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Compare Theodore Roosevelt's 'square Deal' With Woodrow Wilson's 'new Freedom.' Who Was More Of A Progressive?

1893 words - 8 pages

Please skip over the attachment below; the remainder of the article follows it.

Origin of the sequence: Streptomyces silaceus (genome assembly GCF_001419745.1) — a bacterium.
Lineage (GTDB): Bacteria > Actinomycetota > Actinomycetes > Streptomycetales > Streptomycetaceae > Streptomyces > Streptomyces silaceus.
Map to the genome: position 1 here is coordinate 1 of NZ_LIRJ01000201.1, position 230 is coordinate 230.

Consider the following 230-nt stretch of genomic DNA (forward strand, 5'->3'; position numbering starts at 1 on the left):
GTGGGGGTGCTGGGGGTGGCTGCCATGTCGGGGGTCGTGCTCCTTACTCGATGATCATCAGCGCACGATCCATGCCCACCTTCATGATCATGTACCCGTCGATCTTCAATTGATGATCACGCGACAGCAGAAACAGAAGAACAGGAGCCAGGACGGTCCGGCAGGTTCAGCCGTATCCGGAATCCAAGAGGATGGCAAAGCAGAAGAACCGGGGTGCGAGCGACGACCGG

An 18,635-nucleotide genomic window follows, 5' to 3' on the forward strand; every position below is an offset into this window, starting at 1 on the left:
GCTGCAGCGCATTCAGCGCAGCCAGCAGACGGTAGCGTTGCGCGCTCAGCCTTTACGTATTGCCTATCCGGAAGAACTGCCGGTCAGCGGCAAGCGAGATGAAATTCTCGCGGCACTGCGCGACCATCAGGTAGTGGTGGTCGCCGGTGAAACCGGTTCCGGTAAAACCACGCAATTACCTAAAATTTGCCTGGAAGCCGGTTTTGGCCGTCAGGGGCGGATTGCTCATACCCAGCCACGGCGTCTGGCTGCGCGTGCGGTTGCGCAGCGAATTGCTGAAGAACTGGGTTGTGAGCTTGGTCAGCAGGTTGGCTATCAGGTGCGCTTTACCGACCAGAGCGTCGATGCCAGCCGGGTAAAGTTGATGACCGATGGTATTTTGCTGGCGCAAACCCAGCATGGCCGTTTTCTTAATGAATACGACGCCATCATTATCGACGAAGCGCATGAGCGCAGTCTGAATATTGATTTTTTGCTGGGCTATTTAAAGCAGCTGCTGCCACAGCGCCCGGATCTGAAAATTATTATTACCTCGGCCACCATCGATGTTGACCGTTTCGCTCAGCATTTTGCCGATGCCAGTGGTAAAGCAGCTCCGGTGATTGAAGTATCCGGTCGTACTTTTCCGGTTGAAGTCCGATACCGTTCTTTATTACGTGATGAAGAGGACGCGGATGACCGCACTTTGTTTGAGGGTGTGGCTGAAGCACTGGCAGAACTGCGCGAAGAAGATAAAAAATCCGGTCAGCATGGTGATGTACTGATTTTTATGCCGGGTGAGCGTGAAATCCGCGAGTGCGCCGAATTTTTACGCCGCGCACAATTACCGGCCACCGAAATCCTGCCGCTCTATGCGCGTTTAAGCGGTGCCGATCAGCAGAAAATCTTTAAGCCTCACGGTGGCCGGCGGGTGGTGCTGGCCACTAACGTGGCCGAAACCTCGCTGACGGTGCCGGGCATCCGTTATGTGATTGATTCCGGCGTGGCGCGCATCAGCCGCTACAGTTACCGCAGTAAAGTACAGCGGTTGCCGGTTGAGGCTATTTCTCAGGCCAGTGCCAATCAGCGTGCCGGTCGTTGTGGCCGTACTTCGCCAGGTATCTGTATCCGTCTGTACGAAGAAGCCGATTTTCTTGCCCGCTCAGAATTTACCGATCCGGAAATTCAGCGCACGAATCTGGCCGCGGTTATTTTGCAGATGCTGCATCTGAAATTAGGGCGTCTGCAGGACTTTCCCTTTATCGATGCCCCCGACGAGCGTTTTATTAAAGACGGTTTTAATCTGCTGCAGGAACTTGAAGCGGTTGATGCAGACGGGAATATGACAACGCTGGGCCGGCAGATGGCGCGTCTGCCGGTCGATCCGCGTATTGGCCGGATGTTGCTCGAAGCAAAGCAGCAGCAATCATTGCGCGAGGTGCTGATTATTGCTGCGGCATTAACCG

Theodore Roosevelt's 'Square Deal' and Woodrow Wilson's 'New Freedom,' were both programs of reform. Roosevelt covered more areas of reform than Wilson (who focused mainly on economy), and was more of a progressive than Wilson was. As a governor and the first president of the era, Roosevelt set a terrific example of what a president of this time should do. 'Progressing' from bad, and implementing various reforms to do so defined the era. These two programs are comparable in the areas of antitrust, tariff, and labor reform. Though Wilson seemed to have many more acts in each category, mostly economic), he only acknowledged these few areas, unlike Roosevelt who acknowledged a whole array of areas such as labor, economy, politics, consumer protection, and environmental conservation.The Progressive Era was the time period after the depression of the 1890s and before World War I. During this time the United States was going through a period of social change and political tumult. The American Society embarked on a journey of many reforms as a response to the diverse tensions and pressures presented by industrialization, urban growth, and ethnic tension. The roots of this reform clearly lay in the depression of the 1890s (1893 to 1897). The depression dramatized the problems in society, and raised the possibility of more violent upheavals if reform was not instituted. Major areas needing reform were poor public facilities, tax favoritism, corruption, environmental reform, and urban reform. This was a period of self-examination and renewal; it was a healthful contribution to the nation's history books. Even if the new regulatory agencies direct primaries, municipal reforms and conservation legislations may not have made all "wrong" things "right, they were able to make some significant change for the better. These new laws and commission's act had alleviated many citizens and had established the principle of government's responsibility for the general welfare of the various elements of the social order. The progressive era was a further demonstration of the United States' success with democratic capitalism; it showed the society's ability to change itself for the better without a revolution. The most important legacy of the progressive era was the example it set for gradual measured reform. (Gould, 1-10)During the Progressive Era, there were two prominent Progressive Presidents each with his own policy for "progression" out of the nasty and crude elements that plagued politics, the economy, and society in general. Theodore Roosevelt was the first Progressive President; he was renowned for being a strong president with a strong personality. He was outraged at the injustices experienced as a small business oppressed by a big business, or a worker by a boss, or the forests by the industrial greed of this era. Roosevelt was sympathetic for the individual who suffered the oppression of their more powerful and stronger counterparts, especially felt sympathetic...

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